So here we are, 10 days after my rant about issues with getting my FiOS Internet speed upgrade.
The good news is, I’m officially running at the 150 Mbps that I originally wanted … sometimes.
The bad news is, I’m not super crazy about what I had to go through to get it.
Here’s a quick timeline…
- 10/23 – Found upgrade options missing online; no luck with support via phone or Twitter.
- 10/29 – Sent an e-mail pressing further, response back that it was a mgt. decision.
- 11/12 – Sent an e-mail to Verizon’s head over FiOS, got a response from his office in a matter of hours
- 11/13 – Spoke on phone with exec. customer support who overrode issue and scheduled my upgrade
- 11/16 – Tech came out, did install
It turns out that the final version of the story that I was given is that Verizon ran out of equipment nationwide, so in the meantime they decided to limit this particular upgrade to new customers until they were able to get their hardware issue under control. I didn’t ask if it was related to next year’s sale to Frontier because I wouldn’t blow a lot of money on equipment if I was selling the business soon, but it frankly wouldn’t surprise me…
Anyways, the gentleman from the VP’s office was very polite and offered to honor my upgrade by first submitting an order to upgrade me to 300 Mbps to get my order through the system, then coming in afterwards to back it down to the 150 Mbps that I actually wanted. And I did get my router included, though there was a one-time $150 install fee which I was honestly fine with at this point.
The install itself went super smooth – better than most, in fact – because instead of running a new ethernet line through the attic from the ONT to my router, he was able to make use of an existing line that ran to a smart panel in my closet where the router now resides anyways, so all in all we were probably done in about two hours. Speed tests were a little bit of a pain just because only my server is currently hardwired and it doesn’t have Flash installed which 99% of the speed tests require, but we worked it out nonetheless…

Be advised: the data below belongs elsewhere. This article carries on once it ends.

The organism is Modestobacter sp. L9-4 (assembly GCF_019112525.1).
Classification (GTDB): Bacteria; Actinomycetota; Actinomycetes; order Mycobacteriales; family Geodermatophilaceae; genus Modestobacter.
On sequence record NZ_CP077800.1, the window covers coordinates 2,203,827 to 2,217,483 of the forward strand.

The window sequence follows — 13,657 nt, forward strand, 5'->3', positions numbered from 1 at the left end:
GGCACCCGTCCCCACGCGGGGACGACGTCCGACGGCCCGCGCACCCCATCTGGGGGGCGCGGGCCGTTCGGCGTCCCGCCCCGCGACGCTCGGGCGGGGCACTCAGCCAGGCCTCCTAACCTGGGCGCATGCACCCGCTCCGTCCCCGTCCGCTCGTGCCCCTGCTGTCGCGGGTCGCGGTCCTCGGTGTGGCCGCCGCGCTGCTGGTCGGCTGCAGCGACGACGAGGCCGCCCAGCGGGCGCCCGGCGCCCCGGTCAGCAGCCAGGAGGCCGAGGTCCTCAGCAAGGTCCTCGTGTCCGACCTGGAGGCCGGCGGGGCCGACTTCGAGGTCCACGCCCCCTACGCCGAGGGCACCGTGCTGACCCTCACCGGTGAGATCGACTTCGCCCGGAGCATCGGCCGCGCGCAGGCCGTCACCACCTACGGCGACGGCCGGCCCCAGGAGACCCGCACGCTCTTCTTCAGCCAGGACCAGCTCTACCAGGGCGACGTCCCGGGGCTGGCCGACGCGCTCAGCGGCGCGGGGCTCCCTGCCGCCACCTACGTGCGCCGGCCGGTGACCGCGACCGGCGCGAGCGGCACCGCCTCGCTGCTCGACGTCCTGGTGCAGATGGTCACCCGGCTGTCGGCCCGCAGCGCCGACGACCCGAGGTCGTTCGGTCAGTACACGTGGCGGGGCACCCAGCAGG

It was definitely hard to say goodbye to that 300 Mbps, though in no way can I justify another $90 on top of what I’m paying already, plus in reality I did find that the places I normally download from couldn’t push more than about 200 Mbps at me at a given time anyways … which was kind of expected. So it’s certainly worth noting that as sexy as the prospect of gigabit ethernet is, it’s really only useful for multiple devices pulling at the same time at least for the time being.
Still, this effectively doubled the speed in which I can download movies and TV shows, so that’s cool!
Also, my ping time is roughly 1/4 of what I was used to seeing, so also cool.
That said, even in just a day I’ve noticed my speed wobbling a bit – sometimes I can get the full 150 Mbps, sometimes it clocks in less than the 75 Mbps that I had before … not sure if that’s just standard Internet congestion (though I didn’t see it much before) or if moving me over to GPON puts me on a busier node where I’m competing for bandwidth more than I did when I was on BPON. Will have to keep an eye on that…
Anywho, at the end of the day my only real complaint is simply that I had to jump through so many hoops to get where I am today. One typically shouldn’t have to complain to a VP in order to get their service upgraded, and better communication at any step in the chain would’ve at least calmed me down and made me a little more understanding. I guess the moral is if you’re not getting anywhere with customer service, just go straight to the top and try there instead … which is terrible advice, really, but it seemed to work here.
I made the link above to said VP’s reference clickable just in case anyone else has the same problem… 😉